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Tag words:bacteriophage, phage, prophage, T phage, lysogeny, lysogenic conversion, lambda.









Kenneth Todar currently teaches Microbiology 100 at the University of Wisconsin-Madison.  His main teaching interests include general microbiology, bacterial diversity, microbial ecology and pathogenic bacteriology.

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Bacteriophage (page 2)

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Lysogenic Infections

Bacteriophage Lambda, the lysogenic phage that infects E. coli. Bock laboratories. University of Wisconsin-Madison.


Lysogenic or temperate infection rarely results in lysis of the bacterial host cell. Lysogenic viruses, such as lambda which infects E. coli, have a different strategy than lytic viruses for their replication.  After penetration, the virus DNA integrates into the  bacterial chromosome and it becomes replicated every time the cell duplicates its chromosomal DNA during normal cell division. The life cycle of a lysogenic bacteriophage is illustrated below.



The lysogenic cycle of a temperate bacteriophage such as lambda.

Temperate viruses usually do not kill the host bacterial cells they infect. Their chromosome becomes integrated into a specific section of the host cell chromosome. Such phage DNA is called prophage and the host bacteria are said to be lysogenized. In the prophage state all the phage genes except one are repressed. None of the usual early proteins or structural proteins are formed.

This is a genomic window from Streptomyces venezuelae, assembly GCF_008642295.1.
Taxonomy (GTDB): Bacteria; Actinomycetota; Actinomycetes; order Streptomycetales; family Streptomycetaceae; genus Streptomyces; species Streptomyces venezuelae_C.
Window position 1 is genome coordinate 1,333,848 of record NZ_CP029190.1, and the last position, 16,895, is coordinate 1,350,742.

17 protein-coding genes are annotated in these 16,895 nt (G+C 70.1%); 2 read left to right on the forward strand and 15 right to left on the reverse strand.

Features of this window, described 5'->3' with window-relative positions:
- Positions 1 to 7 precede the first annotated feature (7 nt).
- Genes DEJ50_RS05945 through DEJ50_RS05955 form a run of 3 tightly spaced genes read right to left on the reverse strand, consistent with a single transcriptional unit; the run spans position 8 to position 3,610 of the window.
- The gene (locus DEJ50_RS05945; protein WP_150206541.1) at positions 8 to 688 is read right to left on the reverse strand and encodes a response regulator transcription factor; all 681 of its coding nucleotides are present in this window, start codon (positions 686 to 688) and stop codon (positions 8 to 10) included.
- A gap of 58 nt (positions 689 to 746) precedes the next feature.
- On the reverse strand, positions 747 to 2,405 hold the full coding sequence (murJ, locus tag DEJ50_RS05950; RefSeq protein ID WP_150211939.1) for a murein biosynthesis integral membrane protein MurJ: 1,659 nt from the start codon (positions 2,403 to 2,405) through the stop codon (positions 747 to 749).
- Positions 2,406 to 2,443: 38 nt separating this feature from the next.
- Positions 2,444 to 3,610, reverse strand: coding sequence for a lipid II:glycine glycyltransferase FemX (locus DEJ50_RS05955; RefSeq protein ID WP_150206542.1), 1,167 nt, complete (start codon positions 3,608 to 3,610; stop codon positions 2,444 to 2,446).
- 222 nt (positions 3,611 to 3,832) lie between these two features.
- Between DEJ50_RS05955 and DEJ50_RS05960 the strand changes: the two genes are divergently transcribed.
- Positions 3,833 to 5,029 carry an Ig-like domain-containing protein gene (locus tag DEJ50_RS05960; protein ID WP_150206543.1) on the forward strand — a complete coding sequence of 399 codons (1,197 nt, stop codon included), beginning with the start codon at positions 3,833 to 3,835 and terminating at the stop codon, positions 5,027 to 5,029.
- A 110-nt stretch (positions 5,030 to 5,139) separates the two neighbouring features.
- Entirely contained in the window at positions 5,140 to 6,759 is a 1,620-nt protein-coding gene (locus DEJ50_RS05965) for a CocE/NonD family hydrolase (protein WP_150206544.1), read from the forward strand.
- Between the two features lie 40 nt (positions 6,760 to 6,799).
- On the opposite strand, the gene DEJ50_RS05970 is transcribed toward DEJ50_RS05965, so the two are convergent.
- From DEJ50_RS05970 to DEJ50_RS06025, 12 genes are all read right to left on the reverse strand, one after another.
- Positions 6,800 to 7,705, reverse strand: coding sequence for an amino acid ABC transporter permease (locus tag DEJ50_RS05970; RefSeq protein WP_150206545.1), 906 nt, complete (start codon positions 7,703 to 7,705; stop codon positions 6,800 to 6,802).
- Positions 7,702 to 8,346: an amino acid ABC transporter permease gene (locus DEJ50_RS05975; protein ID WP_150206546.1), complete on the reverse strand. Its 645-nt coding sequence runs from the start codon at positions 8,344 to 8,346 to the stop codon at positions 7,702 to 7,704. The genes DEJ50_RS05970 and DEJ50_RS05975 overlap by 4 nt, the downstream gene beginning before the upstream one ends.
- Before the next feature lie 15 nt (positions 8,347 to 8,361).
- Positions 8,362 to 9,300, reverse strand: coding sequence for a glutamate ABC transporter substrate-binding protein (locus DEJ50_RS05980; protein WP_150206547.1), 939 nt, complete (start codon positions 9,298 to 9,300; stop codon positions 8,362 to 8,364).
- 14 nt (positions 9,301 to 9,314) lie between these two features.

The phage gene that is expressed is an important one because it codes for the synthesis of a repressor molecule that prevents the synthesis of phage enzymes and proteins required for the lytic cycle. If the synthesis of the repressor molecule stops or if the repressor becomes inactivated, an enzyme encoded by the prophage is synthesized which excises the viral DNA from the bacterial chromosome. This excised DNA (the phage genome) can now behave like a lytic virus, that is to produce new viral particles and eventually lyse the host cell (see diagram above). This spontaneous derepression is a rare event occurring about one in 10,000 divisions of a lysogenic bacterium., but it assures that new phage are formed which can proceed to infect other cells.

Usually it is difficult to recognize lysogenic bacteria because lysogenic and nonlysogenic cells appear identical. But in a few situations, the prophage supplies genetic information such that the lysogenic bacteria exhibit a new characteristic (new phenotype), not displayed by the nonlysogenic cell, a phenomenon called lysogenic conversion. Lysogenic conversion has some interesting manifestations in pathogenic bacteria that only exert certain determinants of virulence when they are in a lysogenized state. Hence, Corynebacterium diphtheriae can only produce the toxin responsible for the disease if it carries a temperate virus called phage beta. Only lysogenized streptococci  produce the erythrogenic toxin (pyrogenic exotoxin) which causes the skin rash of scarlet fever; and some  botulinum toxins are synthesized only by lysogenized strains of C. botulinum.